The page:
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Tattoo Blowout: Prevention & Fixes Explained

Maybe you’ve just got a beautiful new tattoo, and something just isn’t right…the ink doesn’t look quite as sharp as it should, and it seems to be spilling over the lines. Or maybe it’s looking a bit blurry. 

These are alarming signs that you shouldn’t ignore, but what exactly is going on? You may be experiencing a tattoo blowout, which can impact the aesthetics of your tattoo ink. In this article, we’re discussing the possible causes of a blown-out tattoo, the signs to look for, and what you can do to address the situation. 

We’ll also offer some tips to keep in mind as you build your tattoo collection and ensure you get your money’s worth for each session. With some awareness, a game plan, and a few key tools, you can make sure your ink looks great for years to come. 

Let’s dive into everything you need to know about tattoo blowouts.

What Causes Tattoo Blowouts?

The most common cause of a tattoo blowout is when the artist tattoos too deeply into the skin’s surface, causing the ink to move around in the fat layer below your dermis. This movement of ink particles ultimately changes the way the tattoo looks and can cause blurred or less defined tattoo lines (a blown-out tattoo).

While most of these cases are caused by a poor tattooing process, they can also result from improperly caring for your new tattoo during the healing stage. Remember that you need to do your part and take good care of the tattooed area in the days and weeks following the application. 

The right aftercare routine and certain aftercare products can help reduce the blown-out appearance of a tattoo, so we’ll cover some tips and recommendations to consider for the first night and beyond.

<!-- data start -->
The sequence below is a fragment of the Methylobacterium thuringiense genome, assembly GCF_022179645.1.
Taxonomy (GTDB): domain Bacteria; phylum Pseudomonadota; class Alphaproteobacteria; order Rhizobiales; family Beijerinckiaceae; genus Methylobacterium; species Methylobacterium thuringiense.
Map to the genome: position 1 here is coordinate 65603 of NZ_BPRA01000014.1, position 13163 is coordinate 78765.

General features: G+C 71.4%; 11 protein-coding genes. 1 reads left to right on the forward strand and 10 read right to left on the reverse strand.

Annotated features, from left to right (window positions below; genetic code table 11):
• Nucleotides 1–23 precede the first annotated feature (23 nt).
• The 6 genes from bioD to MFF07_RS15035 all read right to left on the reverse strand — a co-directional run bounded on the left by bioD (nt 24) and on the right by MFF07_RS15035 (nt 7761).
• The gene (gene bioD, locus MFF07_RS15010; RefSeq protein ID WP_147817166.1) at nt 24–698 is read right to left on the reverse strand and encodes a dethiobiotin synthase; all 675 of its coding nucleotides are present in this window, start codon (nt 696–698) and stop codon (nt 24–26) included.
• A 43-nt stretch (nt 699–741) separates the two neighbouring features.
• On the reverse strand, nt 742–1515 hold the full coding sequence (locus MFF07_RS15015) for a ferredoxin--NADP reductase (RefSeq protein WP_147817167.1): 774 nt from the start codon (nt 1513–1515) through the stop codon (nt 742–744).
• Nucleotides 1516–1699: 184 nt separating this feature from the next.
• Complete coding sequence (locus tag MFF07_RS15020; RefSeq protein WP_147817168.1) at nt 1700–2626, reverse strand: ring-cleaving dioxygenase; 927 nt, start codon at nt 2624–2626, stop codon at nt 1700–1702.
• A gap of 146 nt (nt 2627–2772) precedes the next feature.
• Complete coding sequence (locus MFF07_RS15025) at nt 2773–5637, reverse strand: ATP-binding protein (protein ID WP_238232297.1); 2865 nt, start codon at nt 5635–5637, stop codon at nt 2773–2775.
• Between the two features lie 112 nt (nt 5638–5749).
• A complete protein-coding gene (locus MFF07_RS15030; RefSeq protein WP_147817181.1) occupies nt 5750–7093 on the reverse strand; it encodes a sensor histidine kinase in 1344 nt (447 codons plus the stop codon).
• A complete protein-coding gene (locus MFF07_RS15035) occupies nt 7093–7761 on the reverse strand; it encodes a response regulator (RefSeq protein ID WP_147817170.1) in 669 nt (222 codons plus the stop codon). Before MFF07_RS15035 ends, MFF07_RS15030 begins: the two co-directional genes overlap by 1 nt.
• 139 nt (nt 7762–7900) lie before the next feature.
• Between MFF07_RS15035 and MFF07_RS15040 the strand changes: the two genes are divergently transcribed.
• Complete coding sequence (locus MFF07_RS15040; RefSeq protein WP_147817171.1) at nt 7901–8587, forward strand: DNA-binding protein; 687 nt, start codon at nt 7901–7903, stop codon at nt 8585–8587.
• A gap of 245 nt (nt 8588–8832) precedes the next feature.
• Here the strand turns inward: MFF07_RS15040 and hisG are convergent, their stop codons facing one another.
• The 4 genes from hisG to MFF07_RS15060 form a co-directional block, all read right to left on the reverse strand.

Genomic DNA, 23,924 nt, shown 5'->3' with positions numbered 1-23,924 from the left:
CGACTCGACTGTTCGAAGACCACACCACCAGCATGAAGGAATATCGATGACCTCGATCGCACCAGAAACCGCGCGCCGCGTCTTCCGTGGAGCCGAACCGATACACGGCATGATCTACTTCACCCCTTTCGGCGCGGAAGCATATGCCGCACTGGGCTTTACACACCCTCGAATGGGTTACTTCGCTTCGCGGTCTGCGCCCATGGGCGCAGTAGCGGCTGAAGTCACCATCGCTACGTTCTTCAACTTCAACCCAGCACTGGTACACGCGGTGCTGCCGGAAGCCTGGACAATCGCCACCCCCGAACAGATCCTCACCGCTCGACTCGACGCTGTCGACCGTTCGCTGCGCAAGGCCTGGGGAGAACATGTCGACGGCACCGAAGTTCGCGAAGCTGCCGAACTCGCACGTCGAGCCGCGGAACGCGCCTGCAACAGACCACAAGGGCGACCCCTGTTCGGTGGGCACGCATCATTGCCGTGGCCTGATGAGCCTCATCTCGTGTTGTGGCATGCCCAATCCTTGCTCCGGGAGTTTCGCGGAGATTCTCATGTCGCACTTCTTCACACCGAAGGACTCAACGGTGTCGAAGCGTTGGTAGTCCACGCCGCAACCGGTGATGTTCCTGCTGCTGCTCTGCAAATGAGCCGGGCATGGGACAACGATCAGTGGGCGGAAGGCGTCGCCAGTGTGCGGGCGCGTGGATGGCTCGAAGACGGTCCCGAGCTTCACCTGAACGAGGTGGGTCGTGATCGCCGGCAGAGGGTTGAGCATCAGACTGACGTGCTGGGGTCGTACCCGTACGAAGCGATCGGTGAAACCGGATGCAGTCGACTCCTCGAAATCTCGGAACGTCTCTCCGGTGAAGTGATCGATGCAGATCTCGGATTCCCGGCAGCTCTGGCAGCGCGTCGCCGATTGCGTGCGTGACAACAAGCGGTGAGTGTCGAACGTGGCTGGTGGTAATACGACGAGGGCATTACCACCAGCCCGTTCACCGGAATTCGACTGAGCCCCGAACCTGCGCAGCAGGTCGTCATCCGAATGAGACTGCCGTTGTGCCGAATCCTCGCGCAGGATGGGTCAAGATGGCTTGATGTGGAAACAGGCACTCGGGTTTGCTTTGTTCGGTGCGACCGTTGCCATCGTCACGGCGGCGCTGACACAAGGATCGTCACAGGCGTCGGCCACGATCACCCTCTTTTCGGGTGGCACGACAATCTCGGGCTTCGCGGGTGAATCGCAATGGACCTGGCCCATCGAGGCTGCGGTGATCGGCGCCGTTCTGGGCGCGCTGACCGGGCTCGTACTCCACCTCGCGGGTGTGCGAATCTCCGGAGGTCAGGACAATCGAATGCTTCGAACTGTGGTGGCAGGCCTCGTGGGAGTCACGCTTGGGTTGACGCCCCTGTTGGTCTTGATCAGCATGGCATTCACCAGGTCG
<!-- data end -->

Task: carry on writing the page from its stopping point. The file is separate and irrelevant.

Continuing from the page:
There is no health risk with experiencing a tattoo blowout, but there is a significant aesthetic risk to the overall look of the tattoo, creating a smudged appearance.

You will notice a blowout within the first few days of getting your new tattoo. Cases vary depending on the individual, with some being more extreme than others. 

Tattoos are a financial and emotional investment that you don’t want to forfeit with easily avoidable mistakes. Thankfully, there are ways to minimize these issues and get the most from every tattoo session moving forward.

Signs of a Blown-Out Tattoo

It’s important to identify and keep a lookout for some key signs of a blown-out tattoo. The first item to look out for is how your artist tattoos. A blowout will occur when an artist tattoos too deeply in the skin and pushes down too hard when applying the ink.

Here are some common indications that your tattoo might be blown out:

  • Ink may appear to spread beyond the outline of the tattoo, commonly seen with bold dark outlines or more detailed linework

  • Colors may seem to blend together and create an unintended smudged or blurred appearance

  • The shape of your tattoo may be compromised or detract from the desired design

  • In cases of severe blow-outs, a dark circle shape may emerge around the tattooed area and appear simliar to a bruise

Tattoo blowouts look different depending on the techniques, equipment, and colors used to create a tattoo. Even fine-line and realistic tattoos can result in blow-outs, but they tend to be more common in tattoos requiring heavy, bold linework and dark outlines.

As the healing process progresses, you may not notice that a tattoo is blown out until days or weeks after the session. This is a reminder to keep a close eye on your tattoo in the first 24 to 48 hours and beyond. 

How your tattoo looks will go through many phases in the first few weeks, and proper tattoo care should always be emphasized in each stage. 

Tips to Limit Blowouts While Getting Tattooed

Tattooing is a highly technical art form, requiring precision and focus for a sustained period. However, there are certain signs that you should be aware of when getting tattooed, as these can help prevent the impact of tattoo blowouts and other problems.